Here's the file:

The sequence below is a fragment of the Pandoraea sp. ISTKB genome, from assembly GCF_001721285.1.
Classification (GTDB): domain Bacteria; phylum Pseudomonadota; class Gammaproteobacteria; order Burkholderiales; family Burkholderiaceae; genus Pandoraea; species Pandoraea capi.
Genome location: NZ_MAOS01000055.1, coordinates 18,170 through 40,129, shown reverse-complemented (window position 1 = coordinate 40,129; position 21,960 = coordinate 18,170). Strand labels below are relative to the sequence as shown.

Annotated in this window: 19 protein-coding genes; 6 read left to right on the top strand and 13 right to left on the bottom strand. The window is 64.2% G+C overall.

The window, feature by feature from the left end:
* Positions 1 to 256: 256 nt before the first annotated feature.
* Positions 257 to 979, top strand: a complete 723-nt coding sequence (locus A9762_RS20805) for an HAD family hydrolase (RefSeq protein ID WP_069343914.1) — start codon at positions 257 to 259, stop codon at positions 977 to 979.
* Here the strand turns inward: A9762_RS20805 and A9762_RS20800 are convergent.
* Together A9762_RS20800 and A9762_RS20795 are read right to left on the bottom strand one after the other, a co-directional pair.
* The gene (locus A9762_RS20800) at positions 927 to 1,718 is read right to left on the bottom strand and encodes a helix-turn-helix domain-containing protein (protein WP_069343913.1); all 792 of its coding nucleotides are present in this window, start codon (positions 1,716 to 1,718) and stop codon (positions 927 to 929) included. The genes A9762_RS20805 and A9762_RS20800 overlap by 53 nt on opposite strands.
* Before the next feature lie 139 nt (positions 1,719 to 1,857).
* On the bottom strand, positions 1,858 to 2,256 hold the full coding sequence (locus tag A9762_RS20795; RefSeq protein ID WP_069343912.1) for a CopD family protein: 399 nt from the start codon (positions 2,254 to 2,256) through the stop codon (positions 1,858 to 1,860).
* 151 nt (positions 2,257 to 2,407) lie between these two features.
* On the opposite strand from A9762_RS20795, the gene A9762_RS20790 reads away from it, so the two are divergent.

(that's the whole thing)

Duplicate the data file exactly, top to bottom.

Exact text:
The sequence below is a fragment of the Pandoraea sp. ISTKB genome, from assembly GCF_001721285.1.
Classification (GTDB): domain Bacteria; phylum Pseudomonadota; class Gammaproteobacteria; order Burkholderiales; family Burkholderiaceae; genus Pandoraea; species Pandoraea capi.
Genome location: NZ_MAOS01000055.1, coordinates 18,170 through 40,129, shown reverse-complemented (window position 1 = coordinate 40,129; position 21,960 = coordinate 18,170). Strand labels below are relative to the sequence as shown.

Annotated in this window: 19 protein-coding genes; 6 read left to right on the top strand and 13 right to left on the bottom strand. The window is 64.2% G+C overall.

The window, feature by feature from the left end:
* Positions 1 to 256: 256 nt before the first annotated feature.
* Positions 257 to 979, top strand: a complete 723-nt coding sequence (locus A9762_RS20805) for an HAD family hydrolase (RefSeq protein ID WP_069343914.1) — start codon at positions 257 to 259, stop codon at positions 977 to 979.
* Here the strand turns inward: A9762_RS20805 and A9762_RS20800 are convergent.
* Together A9762_RS20800 and A9762_RS20795 are read right to left on the bottom strand one after the other, a co-directional pair.
* The gene (locus A9762_RS20800) at positions 927 to 1,718 is read right to left on the bottom strand and encodes a helix-turn-helix domain-containing protein (protein WP_069343913.1); all 792 of its coding nucleotides are present in this window, start codon (positions 1,716 to 1,718) and stop codon (positions 927 to 929) included. The genes A9762_RS20805 and A9762_RS20800 overlap by 53 nt on opposite strands.
* Before the next feature lie 139 nt (positions 1,719 to 1,857).
* On the bottom strand, positions 1,858 to 2,256 hold the full coding sequence (locus tag A9762_RS20795; RefSeq protein ID WP_069343912.1) for a CopD family protein: 399 nt from the start codon (positions 2,254 to 2,256) through the stop codon (positions 1,858 to 1,860).
* 151 nt (positions 2,257 to 2,407) lie between these two features.
* On the opposite strand from A9762_RS20795, the gene A9762_RS20790 reads away from it, so the two are divergent.